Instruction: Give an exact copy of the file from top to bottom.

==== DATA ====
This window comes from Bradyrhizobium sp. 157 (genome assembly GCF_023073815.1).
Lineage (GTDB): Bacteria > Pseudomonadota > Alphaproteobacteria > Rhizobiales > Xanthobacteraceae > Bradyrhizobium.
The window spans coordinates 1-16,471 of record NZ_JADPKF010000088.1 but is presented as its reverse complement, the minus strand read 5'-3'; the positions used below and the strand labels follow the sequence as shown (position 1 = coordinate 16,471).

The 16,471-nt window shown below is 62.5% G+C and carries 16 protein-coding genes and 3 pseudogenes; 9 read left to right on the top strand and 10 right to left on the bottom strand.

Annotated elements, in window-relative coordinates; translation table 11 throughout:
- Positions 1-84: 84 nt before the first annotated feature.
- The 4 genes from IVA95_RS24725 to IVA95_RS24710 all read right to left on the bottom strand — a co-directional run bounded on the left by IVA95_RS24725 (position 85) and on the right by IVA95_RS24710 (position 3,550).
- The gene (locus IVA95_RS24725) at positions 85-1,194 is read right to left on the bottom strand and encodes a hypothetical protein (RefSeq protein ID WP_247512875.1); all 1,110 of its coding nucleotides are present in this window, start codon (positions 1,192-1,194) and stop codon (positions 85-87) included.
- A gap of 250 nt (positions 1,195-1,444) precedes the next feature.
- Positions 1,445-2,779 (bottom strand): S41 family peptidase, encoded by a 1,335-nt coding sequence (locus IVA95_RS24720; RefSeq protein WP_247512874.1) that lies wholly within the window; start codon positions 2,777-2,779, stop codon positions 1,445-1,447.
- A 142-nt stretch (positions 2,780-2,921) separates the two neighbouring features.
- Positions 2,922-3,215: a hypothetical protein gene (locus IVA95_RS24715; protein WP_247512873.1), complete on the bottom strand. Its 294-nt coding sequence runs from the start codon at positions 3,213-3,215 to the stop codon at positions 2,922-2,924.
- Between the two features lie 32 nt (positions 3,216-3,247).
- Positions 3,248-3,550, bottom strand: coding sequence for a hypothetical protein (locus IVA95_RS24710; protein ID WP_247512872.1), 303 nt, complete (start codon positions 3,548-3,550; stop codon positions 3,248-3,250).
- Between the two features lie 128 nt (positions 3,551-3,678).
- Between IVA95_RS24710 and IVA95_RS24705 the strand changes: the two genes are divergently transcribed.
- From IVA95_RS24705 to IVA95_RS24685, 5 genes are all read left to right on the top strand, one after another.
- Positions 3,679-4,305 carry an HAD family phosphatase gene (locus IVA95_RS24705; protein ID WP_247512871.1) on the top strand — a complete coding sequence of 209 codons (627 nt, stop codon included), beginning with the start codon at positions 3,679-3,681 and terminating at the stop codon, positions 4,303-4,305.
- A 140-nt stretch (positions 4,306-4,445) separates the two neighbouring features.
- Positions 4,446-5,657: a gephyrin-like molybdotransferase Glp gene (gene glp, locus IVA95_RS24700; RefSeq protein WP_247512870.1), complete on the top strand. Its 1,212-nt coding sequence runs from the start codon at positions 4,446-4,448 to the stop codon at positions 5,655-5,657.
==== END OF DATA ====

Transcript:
This window comes from Bradyrhizobium sp. 157 (genome assembly GCF_023073815.1).
Lineage (GTDB): Bacteria > Pseudomonadota > Alphaproteobacteria > Rhizobiales > Xanthobacteraceae > Bradyrhizobium.
The window spans coordinates 1-16,471 of record NZ_JADPKF010000088.1 but is presented as its reverse complement, the minus strand read 5'-3'; the positions used below and the strand labels follow the sequence as shown (position 1 = coordinate 16,471).

The 16,471-nt window shown below is 62.5% G+C and carries 16 protein-coding genes and 3 pseudogenes; 9 read left to right on the top strand and 10 right to left on the bottom strand.

Annotated elements, in window-relative coordinates; translation table 11 throughout:
- Positions 1-84: 84 nt before the first annotated feature.
- The 4 genes from IVA95_RS24725 to IVA95_RS24710 all read right to left on the bottom strand — a co-directional run bounded on the left by IVA95_RS24725 (position 85) and on the right by IVA95_RS24710 (position 3,550).
- The gene (locus IVA95_RS24725) at positions 85-1,194 is read right to left on the bottom strand and encodes a hypothetical protein (RefSeq protein ID WP_247512875.1); all 1,110 of its coding nucleotides are present in this window, start codon (positions 1,192-1,194) and stop codon (positions 85-87) included.
- A gap of 250 nt (positions 1,195-1,444) precedes the next feature.
- Positions 1,445-2,779 (bottom strand): S41 family peptidase, encoded by a 1,335-nt coding sequence (locus IVA95_RS24720; RefSeq protein WP_247512874.1) that lies wholly within the window; start codon positions 2,777-2,779, stop codon positions 1,445-1,447.
- A 142-nt stretch (positions 2,780-2,921) separates the two neighbouring features.
- Positions 2,922-3,215: a hypothetical protein gene (locus IVA95_RS24715; protein WP_247512873.1), complete on the bottom strand. Its 294-nt coding sequence runs from the start codon at positions 3,213-3,215 to the stop codon at positions 2,922-2,924.
- Between the two features lie 32 nt (positions 3,216-3,247).
- Positions 3,248-3,550, bottom strand: coding sequence for a hypothetical protein (locus IVA95_RS24710; protein ID WP_247512872.1), 303 nt, complete (start codon positions 3,548-3,550; stop codon positions 3,248-3,250).
- Between the two features lie 128 nt (positions 3,551-3,678).
- Between IVA95_RS24710 and IVA95_RS24705 the strand changes: the two genes are divergently transcribed.
- From IVA95_RS24705 to IVA95_RS24685, 5 genes are all read left to right on the top strand, one after another.
- Positions 3,679-4,305 carry an HAD family phosphatase gene (locus IVA95_RS24705; protein ID WP_247512871.1) on the top strand — a complete coding sequence of 209 codons (627 nt, stop codon included), beginning with the start codon at positions 3,679-3,681 and terminating at the stop codon, positions 4,303-4,305.
- A 140-nt stretch (positions 4,306-4,445) separates the two neighbouring features.
- Positions 4,446-5,657: a gephyrin-like molybdotransferase Glp gene (gene glp, locus IVA95_RS24700; RefSeq protein WP_247512870.1), complete on the top strand. Its 1,212-nt coding sequence runs from the start codon at positions 4,446-4,448 to the stop codon at positions 5,655-5,657.